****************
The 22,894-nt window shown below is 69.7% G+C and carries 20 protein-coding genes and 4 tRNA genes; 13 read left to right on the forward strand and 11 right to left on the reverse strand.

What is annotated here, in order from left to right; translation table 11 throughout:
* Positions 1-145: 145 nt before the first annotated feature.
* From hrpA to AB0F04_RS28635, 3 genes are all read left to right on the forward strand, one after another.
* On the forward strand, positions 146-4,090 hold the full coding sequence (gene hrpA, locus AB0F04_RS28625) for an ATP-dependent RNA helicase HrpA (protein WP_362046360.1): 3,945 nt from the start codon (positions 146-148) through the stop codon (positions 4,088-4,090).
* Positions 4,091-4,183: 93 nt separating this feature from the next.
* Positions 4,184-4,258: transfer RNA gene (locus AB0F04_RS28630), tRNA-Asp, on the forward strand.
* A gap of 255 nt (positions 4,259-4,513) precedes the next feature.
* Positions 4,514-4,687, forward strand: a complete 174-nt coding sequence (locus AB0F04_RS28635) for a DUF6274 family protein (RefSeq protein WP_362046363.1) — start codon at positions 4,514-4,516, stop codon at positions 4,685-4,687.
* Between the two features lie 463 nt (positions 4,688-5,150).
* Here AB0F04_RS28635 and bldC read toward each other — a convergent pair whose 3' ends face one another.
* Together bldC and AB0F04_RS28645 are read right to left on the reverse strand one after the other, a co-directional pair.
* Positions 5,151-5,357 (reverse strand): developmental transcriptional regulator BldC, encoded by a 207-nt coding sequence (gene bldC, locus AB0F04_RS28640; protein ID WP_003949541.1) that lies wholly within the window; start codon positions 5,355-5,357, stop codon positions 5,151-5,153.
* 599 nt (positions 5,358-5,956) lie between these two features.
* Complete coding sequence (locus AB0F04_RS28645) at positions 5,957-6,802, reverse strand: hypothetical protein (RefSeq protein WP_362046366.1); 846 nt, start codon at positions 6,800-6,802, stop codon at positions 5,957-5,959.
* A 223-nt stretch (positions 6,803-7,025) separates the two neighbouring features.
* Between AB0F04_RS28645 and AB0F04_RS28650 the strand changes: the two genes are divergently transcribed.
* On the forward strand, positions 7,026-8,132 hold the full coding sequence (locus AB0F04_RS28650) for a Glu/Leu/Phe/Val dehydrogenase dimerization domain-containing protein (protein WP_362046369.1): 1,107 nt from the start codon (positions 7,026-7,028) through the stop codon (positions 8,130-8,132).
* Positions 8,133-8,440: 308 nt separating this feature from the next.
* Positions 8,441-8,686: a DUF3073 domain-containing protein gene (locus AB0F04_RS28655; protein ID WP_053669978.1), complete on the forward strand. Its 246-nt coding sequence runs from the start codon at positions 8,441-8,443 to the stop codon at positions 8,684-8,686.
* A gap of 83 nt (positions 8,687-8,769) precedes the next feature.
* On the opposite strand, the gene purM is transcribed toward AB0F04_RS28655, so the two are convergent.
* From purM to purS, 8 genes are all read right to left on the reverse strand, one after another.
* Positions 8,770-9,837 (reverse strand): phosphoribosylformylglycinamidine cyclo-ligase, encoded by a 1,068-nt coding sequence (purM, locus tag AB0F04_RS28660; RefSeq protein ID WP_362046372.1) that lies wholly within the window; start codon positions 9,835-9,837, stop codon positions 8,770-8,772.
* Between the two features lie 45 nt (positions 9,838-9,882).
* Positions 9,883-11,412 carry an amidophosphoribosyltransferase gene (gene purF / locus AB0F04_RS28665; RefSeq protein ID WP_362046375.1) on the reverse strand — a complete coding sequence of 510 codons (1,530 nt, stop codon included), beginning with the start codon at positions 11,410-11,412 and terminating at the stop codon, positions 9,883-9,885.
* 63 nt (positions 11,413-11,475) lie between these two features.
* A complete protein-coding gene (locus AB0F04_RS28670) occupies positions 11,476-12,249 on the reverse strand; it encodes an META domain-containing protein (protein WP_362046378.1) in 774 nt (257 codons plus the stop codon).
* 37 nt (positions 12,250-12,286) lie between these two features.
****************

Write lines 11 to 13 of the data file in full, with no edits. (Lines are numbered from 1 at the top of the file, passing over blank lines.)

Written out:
* Here AB0F04_RS28635 and bldC read toward each other — a convergent pair whose 3' ends face one another.
* Together bldC and AB0F04_RS28645 are read right to left on the reverse strand one after the other, a co-directional pair.
* Positions 5,151-5,357 (reverse strand): developmental transcriptional regulator BldC, encoded by a 207-nt coding sequence (gene bldC, locus AB0F04_RS28640; protein ID WP_003949541.1) that lies wholly within the window; start codon positions 5,355-5,357, stop codon positions 5,151-5,153.